Senator Michael Bennet is a very lucky politician. In what was projected to be a competitive race, he now has a walk. Labeled a likely Democratic hold by all the rating organizations and commentators, he is ahead by 13 points over Darryl Glenn in the current polling average.
Bennet beat out considerable competition to be appointed to the seat by Governor Bill Ritter in 2009 and survived a difficult Democratic year to win a narrow election in 2010. He could be serving the next six years with a Democratic president and a Democratic Senate (majority may need VP’s vote).
As of the end of August, Democrats have a good chance to pick up a seat in Wisconsin, Illinois and Indiana. They are very competitive in New Hampshire and Pennsylvania and recent polls show a close race in North Carolina. Democrats need to hold Reid’s open seat in Nevada, which appears close. They need 5 seats if Hillary Clinton wins and 6 if Donald Trump wins.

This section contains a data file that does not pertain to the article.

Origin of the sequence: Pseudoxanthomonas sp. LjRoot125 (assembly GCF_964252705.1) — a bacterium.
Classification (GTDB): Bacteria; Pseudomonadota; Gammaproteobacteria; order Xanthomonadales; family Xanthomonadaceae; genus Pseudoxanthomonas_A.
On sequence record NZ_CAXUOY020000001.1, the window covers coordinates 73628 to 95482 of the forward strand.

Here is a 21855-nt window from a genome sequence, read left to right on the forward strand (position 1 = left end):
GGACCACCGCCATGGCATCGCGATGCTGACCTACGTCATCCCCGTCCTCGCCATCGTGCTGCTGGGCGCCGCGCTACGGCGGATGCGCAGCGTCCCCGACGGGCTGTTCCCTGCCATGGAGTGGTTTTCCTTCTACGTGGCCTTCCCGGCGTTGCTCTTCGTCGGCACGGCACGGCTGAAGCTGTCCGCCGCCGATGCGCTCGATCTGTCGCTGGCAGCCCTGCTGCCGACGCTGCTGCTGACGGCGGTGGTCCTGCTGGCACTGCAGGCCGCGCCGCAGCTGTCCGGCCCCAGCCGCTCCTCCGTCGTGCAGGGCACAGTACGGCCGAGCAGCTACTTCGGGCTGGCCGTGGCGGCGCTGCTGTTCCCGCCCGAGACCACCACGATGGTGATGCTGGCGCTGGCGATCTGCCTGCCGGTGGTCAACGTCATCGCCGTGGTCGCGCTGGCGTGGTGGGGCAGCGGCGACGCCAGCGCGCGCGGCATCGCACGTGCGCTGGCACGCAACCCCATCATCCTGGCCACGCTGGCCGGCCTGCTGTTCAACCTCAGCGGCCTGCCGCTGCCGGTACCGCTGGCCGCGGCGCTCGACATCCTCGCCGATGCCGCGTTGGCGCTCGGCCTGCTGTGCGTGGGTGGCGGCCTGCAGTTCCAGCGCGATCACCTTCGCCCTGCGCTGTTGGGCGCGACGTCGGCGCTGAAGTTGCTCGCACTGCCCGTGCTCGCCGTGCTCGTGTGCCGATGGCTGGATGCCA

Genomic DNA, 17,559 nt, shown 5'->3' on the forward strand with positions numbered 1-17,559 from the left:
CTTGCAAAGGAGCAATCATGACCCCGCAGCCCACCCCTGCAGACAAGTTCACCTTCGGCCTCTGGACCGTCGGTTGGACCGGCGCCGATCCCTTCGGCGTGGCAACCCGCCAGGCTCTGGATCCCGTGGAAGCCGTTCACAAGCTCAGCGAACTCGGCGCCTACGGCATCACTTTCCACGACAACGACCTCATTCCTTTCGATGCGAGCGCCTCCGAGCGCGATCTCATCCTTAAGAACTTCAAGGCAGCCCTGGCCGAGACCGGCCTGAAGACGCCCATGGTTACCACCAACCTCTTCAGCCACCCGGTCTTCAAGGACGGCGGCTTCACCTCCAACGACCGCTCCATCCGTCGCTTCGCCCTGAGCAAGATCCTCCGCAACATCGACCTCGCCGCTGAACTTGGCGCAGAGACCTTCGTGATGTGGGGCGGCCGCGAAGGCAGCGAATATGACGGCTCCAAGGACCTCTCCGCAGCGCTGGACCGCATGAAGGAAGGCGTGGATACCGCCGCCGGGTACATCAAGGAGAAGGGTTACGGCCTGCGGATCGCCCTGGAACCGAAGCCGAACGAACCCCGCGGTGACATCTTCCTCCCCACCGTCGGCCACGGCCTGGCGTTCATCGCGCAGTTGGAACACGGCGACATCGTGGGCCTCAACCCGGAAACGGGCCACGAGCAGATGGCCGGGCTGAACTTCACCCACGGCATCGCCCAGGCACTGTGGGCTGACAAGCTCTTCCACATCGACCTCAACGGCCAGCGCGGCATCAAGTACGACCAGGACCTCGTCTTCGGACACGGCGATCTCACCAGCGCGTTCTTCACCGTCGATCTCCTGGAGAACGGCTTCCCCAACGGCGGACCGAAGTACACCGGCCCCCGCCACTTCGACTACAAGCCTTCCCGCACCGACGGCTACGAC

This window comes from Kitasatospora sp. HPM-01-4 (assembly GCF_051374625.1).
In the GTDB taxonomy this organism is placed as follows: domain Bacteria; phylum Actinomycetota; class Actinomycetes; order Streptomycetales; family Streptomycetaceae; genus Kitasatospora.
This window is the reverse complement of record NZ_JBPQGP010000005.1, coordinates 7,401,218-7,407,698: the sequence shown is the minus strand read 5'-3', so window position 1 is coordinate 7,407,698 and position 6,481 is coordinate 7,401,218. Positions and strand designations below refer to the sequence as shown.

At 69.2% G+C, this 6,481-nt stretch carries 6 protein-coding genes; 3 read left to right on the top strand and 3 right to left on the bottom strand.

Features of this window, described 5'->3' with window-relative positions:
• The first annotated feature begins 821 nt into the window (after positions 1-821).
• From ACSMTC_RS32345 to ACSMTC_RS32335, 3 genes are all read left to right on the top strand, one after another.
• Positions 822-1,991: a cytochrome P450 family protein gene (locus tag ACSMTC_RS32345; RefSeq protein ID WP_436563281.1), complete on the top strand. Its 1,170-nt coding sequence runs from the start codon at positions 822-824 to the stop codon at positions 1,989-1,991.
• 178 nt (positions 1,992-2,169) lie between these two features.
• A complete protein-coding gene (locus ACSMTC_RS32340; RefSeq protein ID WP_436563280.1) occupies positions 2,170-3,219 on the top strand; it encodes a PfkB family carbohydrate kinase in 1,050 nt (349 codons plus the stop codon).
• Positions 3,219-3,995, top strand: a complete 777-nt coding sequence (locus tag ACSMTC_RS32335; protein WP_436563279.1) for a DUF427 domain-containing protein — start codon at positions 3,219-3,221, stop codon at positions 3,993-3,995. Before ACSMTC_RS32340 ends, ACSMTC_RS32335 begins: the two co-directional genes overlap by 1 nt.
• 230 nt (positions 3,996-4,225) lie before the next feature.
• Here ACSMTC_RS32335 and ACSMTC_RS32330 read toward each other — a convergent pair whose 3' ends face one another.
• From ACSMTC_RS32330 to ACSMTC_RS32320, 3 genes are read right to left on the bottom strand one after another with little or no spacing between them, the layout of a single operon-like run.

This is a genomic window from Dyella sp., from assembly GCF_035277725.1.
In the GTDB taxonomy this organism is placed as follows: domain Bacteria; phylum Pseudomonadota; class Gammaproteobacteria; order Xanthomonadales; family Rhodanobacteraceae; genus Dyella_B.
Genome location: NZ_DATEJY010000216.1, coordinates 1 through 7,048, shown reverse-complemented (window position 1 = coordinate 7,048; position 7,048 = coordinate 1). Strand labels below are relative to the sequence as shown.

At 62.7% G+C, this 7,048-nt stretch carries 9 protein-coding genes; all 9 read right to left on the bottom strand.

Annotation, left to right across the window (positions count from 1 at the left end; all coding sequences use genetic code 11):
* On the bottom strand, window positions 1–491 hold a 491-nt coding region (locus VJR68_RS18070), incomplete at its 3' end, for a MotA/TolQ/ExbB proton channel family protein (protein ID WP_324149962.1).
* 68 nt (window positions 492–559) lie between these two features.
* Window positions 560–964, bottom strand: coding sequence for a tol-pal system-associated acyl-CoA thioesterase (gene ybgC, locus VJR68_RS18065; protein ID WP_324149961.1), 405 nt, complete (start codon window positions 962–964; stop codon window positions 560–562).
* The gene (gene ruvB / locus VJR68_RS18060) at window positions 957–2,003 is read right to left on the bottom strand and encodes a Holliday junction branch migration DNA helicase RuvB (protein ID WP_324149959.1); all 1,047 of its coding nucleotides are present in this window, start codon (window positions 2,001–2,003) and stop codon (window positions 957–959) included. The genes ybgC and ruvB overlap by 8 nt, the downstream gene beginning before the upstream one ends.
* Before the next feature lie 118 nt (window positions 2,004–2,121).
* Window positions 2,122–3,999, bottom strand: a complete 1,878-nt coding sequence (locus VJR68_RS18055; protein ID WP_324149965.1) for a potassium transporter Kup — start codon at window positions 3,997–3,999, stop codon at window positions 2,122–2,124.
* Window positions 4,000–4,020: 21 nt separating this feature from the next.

Working for them is presidential turnout (tends to be more Democratic), the possibility Trump underperforms in many states with Republican senators at risk, and the simple fact Republicans have 24 seats to defend and the Democrats only have 10. The race to control the Senate, as of today, appears more competitive than the presidential race.